Difficult but doableThe political parties should do more than pay lip service to give voting rights to Nepalis living abroad.
Nepali political parties are never short of dreams to sell to the masses. It’s a different thing that most of the big dreams are soon forgotten. Ensuring voting rights for Nepalis abroad has become a popular electoral agenda. The political parties and their candidates compete to impress Nepalis abroad with catchy slogans like note chalne, vote nachalne (“Why can’t we give migrant workers a vote even as we accept their money?”). In recent years, nearly all political parties—new and old, big and small—have been competing to appease the migrant workers. This is because with direct and easy communication with their kith and kin back home, the migrant workers have started influencing how folks in Nepal vote. Not just that. They sustain their families and by extension the economy of Nepal—the money they remit is equivalent to a fourth of the national GDP.
Politicians thus don’t waste any opportunity to pledge voting rights to migrant workers and the latest one has come from the head of the government. Prime Minister Pushpa Kamal Dahal, addressing a virtual interaction with the representatives of foreign chapters of his CPN (Maoist Centre) party on Friday, once again reiterated his commitment to do everything in his power to ensure the voting rights of Nepalis living abroad.
In principle, nearly every political party commits to the right in their election manifestos. The Supreme Court has issued a mandamus order to the concerned authorities to make legal and logistical arrangements to conduct “external voting” in any way possible. The Election Commission is also working on a draft bill to include a provision to this effect and will soon forward it to the concerned ministry and the Parliament. This follows a discussion on the issue in the State Affairs Committee of the lower House.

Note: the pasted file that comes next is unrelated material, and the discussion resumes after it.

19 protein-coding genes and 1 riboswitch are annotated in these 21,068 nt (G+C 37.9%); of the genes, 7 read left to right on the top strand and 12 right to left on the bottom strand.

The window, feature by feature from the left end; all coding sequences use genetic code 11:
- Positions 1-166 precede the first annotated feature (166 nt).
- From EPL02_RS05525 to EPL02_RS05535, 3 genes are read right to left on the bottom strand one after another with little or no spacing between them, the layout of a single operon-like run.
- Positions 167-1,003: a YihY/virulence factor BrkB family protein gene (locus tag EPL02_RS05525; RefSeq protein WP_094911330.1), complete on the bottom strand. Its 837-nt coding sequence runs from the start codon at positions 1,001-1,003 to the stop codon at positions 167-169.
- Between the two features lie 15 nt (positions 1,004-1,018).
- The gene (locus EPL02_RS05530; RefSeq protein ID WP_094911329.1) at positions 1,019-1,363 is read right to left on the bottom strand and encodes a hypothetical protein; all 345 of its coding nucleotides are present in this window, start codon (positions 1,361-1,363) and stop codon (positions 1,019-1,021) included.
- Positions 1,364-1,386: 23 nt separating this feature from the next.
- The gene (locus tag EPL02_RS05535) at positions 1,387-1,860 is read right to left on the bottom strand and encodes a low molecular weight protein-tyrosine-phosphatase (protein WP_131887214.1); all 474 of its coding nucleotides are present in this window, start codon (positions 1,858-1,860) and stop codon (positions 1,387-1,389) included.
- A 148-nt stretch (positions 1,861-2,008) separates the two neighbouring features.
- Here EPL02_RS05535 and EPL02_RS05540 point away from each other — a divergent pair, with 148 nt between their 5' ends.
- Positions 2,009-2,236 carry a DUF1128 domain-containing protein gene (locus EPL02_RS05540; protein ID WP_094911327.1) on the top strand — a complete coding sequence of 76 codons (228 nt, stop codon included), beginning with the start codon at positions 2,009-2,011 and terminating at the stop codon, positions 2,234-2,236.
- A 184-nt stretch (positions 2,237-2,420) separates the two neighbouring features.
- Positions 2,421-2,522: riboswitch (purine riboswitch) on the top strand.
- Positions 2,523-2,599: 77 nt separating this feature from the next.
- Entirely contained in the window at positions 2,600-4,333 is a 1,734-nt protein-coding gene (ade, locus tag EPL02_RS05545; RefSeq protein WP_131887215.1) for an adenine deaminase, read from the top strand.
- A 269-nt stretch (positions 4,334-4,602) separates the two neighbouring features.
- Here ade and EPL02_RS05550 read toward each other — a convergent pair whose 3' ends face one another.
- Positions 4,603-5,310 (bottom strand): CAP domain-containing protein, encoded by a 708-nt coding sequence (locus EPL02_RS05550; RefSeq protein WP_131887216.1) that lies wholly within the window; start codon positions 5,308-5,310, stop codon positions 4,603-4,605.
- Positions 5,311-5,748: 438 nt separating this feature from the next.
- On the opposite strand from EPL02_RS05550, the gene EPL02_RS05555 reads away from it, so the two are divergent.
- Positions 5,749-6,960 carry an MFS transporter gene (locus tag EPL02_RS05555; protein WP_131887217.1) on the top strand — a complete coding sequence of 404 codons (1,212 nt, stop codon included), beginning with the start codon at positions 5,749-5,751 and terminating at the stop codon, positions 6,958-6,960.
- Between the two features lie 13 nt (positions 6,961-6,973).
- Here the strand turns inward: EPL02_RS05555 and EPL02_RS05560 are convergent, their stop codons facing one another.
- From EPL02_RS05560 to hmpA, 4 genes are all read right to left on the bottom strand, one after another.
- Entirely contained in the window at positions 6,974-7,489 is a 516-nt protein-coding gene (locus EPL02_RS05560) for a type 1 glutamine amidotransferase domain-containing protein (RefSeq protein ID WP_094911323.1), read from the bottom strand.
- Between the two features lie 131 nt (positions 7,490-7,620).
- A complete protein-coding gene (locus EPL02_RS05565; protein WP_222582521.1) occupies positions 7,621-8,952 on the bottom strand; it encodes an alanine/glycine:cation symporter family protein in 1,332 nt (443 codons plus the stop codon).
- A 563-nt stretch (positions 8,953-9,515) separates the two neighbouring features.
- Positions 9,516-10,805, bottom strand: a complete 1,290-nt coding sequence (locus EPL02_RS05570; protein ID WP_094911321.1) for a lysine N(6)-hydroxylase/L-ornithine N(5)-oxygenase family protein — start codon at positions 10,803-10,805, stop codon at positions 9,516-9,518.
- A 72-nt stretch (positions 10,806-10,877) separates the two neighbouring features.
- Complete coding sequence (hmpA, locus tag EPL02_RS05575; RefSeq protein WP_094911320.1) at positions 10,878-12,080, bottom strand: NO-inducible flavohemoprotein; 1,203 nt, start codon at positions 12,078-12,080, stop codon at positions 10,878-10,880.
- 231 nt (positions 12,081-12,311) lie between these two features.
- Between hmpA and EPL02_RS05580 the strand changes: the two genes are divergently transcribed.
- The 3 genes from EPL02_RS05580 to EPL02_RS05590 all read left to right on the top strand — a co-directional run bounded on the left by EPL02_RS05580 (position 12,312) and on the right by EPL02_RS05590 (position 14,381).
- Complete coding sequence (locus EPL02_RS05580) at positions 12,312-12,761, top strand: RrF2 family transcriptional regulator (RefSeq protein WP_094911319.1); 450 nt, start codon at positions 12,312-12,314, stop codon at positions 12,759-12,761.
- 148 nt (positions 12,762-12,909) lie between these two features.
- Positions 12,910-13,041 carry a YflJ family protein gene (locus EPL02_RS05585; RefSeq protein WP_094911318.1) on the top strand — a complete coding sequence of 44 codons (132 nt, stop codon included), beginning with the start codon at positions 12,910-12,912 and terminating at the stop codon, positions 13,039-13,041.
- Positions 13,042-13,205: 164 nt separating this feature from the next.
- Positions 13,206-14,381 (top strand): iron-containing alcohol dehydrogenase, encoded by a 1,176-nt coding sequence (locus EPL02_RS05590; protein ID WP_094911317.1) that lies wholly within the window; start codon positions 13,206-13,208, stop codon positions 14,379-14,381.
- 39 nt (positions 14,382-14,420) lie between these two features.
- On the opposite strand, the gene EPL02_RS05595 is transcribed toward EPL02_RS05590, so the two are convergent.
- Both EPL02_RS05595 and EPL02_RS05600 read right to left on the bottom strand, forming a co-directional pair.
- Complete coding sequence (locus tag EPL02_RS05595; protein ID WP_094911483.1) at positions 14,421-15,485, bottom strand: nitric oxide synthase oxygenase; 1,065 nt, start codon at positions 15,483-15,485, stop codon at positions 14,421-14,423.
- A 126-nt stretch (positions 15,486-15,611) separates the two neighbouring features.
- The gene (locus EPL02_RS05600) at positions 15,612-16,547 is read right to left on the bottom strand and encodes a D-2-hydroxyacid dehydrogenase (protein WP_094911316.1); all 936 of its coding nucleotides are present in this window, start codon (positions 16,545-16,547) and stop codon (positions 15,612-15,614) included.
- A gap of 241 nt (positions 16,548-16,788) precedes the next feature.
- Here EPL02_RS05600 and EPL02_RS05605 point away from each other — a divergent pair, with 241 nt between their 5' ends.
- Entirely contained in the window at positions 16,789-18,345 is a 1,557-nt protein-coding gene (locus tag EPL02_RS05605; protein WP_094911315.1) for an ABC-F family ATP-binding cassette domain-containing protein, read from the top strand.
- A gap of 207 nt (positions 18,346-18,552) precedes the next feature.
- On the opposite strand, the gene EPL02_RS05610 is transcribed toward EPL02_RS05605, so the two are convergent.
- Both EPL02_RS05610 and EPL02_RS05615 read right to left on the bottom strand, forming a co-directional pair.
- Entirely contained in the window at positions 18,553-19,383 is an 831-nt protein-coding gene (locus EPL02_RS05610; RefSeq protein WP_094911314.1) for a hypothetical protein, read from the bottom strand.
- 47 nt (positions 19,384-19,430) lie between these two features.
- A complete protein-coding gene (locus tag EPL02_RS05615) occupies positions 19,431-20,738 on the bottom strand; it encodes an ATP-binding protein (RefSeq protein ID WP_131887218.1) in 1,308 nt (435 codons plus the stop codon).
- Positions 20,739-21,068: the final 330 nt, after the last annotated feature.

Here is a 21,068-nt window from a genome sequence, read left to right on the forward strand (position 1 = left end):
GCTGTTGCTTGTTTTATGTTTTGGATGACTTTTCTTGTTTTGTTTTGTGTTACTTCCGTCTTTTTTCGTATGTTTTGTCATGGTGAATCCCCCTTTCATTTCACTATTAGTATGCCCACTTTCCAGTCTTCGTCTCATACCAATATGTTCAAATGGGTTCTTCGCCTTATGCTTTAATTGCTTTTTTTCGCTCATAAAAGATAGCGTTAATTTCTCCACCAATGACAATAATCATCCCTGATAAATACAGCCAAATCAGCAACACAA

With the growing trend of migration for work, study and other reasons, a large section of the society (over 2.2 million by current estimates) is living outside the country at any point. It is unjust and undemocratic to deprive them of their voting rights. No amount of expense or logistical complexity justifies that. Former election commissioners and experts in this field say it is a daunting task and authorities don’t seem to be giving it the needed attention—but it is by no means impossible. As our political parties are still hesitant even to adopt electronic voting machines (EVMs) that have been successfully employed to conduct democratic elections the world over, it would perhaps be unrealistic to hope that they will (or can) ensure voting from abroad in upcoming elections. Yet try they must.
These days, there are not many countries Nepalis have not reached for work or study. In some destinations like Qatar and Malaysia, people from all over Nepal have gone; in others, there are just a handful of Nepalis. The commission has to arrange for different kinds of ballot papers in each case, a logistically demanding task. That being the case, even as the Election Commission is fine-tuning legal provisions, it also needs to simultaneously work on possible modalities of absentee voting and make political parties agree to a system that is feasible in our context.